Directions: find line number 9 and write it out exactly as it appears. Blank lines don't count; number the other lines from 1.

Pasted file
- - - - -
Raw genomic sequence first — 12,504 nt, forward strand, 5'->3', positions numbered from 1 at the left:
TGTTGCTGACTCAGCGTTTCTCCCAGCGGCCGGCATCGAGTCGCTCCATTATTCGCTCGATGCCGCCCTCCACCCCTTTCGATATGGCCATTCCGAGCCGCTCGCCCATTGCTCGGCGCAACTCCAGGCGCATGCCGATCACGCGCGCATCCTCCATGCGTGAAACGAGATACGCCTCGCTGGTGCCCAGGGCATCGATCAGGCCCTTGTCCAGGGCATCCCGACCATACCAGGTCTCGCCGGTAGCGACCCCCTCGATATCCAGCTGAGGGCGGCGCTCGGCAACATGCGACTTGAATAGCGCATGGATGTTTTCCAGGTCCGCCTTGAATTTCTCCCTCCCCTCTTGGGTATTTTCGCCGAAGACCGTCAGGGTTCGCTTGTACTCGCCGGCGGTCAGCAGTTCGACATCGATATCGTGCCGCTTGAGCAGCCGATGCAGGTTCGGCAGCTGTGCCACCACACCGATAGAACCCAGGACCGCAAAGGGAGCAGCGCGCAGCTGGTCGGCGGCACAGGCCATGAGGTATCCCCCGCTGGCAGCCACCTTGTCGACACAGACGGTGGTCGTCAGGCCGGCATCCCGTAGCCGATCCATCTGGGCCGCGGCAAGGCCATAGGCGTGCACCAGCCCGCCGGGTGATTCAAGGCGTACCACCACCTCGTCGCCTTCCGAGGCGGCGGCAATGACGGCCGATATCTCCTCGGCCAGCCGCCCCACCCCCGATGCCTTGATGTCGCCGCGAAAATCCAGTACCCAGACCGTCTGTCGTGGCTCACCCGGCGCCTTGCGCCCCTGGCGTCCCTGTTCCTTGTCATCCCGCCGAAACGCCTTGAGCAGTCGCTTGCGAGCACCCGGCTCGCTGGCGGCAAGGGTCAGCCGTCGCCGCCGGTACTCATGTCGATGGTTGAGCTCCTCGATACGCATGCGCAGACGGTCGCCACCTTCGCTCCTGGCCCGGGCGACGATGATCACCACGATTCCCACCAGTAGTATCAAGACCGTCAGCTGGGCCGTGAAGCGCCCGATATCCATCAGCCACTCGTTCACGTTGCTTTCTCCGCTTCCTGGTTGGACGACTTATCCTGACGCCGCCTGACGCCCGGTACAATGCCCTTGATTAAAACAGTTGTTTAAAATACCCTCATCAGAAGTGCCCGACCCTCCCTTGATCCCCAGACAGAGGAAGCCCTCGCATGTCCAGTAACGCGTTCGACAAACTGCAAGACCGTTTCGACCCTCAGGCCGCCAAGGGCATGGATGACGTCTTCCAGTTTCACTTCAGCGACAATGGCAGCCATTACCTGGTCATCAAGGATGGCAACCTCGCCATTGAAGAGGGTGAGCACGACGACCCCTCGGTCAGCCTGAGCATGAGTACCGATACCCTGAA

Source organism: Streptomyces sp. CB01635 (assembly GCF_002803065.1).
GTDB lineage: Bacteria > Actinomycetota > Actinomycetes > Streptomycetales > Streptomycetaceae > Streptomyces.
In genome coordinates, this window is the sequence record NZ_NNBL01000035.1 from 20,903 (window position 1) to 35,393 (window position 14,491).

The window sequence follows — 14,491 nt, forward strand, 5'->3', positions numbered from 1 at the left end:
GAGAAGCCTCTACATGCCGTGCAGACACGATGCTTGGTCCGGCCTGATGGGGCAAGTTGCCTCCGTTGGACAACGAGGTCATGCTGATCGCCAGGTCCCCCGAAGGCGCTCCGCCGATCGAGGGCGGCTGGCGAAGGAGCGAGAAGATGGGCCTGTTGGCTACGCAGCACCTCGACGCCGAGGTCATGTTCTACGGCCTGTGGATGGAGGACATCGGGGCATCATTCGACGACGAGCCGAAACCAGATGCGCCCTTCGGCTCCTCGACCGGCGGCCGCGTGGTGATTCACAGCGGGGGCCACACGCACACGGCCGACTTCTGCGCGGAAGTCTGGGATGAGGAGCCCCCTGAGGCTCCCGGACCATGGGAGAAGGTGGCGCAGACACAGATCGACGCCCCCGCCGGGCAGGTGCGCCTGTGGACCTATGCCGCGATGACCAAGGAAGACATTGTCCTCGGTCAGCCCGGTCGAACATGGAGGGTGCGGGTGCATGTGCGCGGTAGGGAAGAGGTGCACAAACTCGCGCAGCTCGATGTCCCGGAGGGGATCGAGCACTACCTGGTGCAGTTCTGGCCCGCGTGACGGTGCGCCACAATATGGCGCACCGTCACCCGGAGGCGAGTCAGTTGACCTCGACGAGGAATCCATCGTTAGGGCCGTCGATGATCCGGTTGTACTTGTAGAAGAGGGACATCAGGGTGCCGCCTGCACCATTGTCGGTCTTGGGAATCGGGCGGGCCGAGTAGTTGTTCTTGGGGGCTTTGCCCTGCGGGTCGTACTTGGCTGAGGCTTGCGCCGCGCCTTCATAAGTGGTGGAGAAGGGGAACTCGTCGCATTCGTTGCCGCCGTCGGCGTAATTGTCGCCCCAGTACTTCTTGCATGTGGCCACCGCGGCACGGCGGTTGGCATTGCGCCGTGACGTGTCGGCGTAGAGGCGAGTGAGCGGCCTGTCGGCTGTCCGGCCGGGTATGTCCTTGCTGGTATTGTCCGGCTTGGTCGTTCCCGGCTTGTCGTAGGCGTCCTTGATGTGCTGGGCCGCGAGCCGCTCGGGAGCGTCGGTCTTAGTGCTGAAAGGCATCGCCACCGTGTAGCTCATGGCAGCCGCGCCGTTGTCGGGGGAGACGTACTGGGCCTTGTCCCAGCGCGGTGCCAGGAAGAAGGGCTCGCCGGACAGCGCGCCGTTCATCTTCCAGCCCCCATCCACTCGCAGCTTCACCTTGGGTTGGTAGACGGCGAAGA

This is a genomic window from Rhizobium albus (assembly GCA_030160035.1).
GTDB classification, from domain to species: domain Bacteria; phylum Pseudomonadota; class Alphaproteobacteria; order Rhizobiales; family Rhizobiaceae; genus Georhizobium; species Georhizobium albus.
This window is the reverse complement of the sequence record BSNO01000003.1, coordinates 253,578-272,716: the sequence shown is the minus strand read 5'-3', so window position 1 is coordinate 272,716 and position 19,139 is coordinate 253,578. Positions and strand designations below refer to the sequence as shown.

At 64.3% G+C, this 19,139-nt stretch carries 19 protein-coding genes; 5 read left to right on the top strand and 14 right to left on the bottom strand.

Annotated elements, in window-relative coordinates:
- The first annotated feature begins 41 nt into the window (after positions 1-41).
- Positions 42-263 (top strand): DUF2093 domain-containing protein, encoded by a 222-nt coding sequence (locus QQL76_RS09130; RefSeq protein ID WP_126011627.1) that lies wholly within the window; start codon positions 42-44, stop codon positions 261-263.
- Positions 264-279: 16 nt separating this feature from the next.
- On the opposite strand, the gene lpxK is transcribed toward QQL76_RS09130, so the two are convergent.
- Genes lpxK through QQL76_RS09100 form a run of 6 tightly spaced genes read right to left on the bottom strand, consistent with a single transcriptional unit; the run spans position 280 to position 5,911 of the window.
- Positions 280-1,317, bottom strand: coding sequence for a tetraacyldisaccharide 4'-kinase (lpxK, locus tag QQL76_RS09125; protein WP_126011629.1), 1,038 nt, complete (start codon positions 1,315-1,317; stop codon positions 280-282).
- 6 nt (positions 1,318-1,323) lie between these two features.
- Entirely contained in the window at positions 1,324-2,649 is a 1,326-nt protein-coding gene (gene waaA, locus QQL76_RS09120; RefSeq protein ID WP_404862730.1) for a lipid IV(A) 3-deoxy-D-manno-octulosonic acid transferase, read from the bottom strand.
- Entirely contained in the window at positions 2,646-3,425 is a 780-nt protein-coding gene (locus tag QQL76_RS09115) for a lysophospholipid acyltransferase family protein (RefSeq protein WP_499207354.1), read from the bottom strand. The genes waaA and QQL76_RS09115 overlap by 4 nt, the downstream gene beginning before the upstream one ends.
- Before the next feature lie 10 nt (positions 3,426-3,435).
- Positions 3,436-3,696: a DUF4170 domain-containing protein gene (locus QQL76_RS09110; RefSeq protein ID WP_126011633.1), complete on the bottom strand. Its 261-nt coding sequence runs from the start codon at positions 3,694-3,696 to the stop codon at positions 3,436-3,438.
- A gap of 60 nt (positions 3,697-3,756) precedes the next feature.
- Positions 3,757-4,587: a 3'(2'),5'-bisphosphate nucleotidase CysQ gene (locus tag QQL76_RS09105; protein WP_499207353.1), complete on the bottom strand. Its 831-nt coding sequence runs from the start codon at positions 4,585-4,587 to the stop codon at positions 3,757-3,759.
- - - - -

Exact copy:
GTDB classification, from domain to species: domain Bacteria; phylum Pseudomonadota; class Alphaproteobacteria; order Rhizobiales; family Rhizobiaceae; genus Georhizobium; species Georhizobium albus.